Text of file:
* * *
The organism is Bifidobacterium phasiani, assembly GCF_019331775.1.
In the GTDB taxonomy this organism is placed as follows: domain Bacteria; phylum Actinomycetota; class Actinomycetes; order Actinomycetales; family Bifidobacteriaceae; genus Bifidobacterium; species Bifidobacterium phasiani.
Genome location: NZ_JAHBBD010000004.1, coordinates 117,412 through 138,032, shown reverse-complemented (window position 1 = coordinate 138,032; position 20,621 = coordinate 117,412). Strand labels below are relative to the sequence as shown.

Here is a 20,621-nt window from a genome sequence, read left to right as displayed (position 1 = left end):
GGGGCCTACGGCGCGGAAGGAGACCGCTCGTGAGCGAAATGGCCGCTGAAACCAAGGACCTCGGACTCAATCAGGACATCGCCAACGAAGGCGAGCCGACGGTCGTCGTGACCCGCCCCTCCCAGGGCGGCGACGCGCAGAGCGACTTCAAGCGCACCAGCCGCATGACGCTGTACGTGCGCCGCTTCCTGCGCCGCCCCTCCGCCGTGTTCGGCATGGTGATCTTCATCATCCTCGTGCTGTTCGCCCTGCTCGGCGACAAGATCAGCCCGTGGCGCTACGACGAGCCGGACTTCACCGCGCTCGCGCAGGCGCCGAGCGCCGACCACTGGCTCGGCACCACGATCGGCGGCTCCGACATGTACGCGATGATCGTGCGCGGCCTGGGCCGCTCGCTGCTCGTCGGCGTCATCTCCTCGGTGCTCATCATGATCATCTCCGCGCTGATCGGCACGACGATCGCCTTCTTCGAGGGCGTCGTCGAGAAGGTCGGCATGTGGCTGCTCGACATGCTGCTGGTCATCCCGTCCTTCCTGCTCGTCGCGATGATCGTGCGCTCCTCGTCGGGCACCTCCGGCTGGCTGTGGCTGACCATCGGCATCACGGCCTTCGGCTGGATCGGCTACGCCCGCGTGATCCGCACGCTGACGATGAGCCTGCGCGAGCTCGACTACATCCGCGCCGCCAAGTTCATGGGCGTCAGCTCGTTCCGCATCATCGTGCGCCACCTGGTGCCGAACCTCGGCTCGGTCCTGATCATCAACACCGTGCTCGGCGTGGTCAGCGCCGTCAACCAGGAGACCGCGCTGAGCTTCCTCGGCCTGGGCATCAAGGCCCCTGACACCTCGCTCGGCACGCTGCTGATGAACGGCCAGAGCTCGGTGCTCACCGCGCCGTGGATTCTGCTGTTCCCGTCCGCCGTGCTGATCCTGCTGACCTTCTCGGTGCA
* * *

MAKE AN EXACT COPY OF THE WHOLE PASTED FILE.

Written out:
The organism is Bifidobacterium phasiani, assembly GCF_019331775.1.
In the GTDB taxonomy this organism is placed as follows: domain Bacteria; phylum Actinomycetota; class Actinomycetes; order Actinomycetales; family Bifidobacteriaceae; genus Bifidobacterium; species Bifidobacterium phasiani.
Genome location: NZ_JAHBBD010000004.1, coordinates 117,412 through 138,032, shown reverse-complemented (window position 1 = coordinate 138,032; position 20,621 = coordinate 117,412). Strand labels below are relative to the sequence as shown.

Here is a 20,621-nt window from a genome sequence, read left to right as displayed (position 1 = left end):
GGGGCCTACGGCGCGGAAGGAGACCGCTCGTGAGCGAAATGGCCGCTGAAACCAAGGACCTCGGACTCAATCAGGACATCGCCAACGAAGGCGAGCCGACGGTCGTCGTGACCCGCCCCTCCCAGGGCGGCGACGCGCAGAGCGACTTCAAGCGCACCAGCCGCATGACGCTGTACGTGCGCCGCTTCCTGCGCCGCCCCTCCGCCGTGTTCGGCATGGTGATCTTCATCATCCTCGTGCTGTTCGCCCTGCTCGGCGACAAGATCAGCCCGTGGCGCTACGACGAGCCGGACTTCACCGCGCTCGCGCAGGCGCCGAGCGCCGACCACTGGCTCGGCACCACGATCGGCGGCTCCGACATGTACGCGATGATCGTGCGCGGCCTGGGCCGCTCGCTGCTCGTCGGCGTCATCTCCTCGGTGCTCATCATGATCATCTCCGCGCTGATCGGCACGACGATCGCCTTCTTCGAGGGCGTCGTCGAGAAGGTCGGCATGTGGCTGCTCGACATGCTGCTGGTCATCCCGTCCTTCCTGCTCGTCGCGATGATCGTGCGCTCCTCGTCGGGCACCTCCGGCTGGCTGTGGCTGACCATCGGCATCACGGCCTTCGGCTGGATCGGCTACGCCCGCGTGATCCGCACGCTGACGATGAGCCTGCGCGAGCTCGACTACATCCGCGCCGCCAAGTTCATGGGCGTCAGCTCGTTCCGCATCATCGTGCGCCACCTGGTGCCGAACCTCGGCTCGGTCCTGATCATCAACACCGTGCTCGGCGTGGTCAGCGCCGTCAACCAGGAGACCGCGCTGAGCTTCCTCGGCCTGGGCATCAAGGCCCCTGACACCTCGCTCGGCACGCTGCTGATGAACGGCCAGAGCTCGGTGCTCACCGCGCCGTGGATTCTGCTGTTCCCGTCCGCCGTGCTGATCCTGCTGACCTTCTCGGTGCA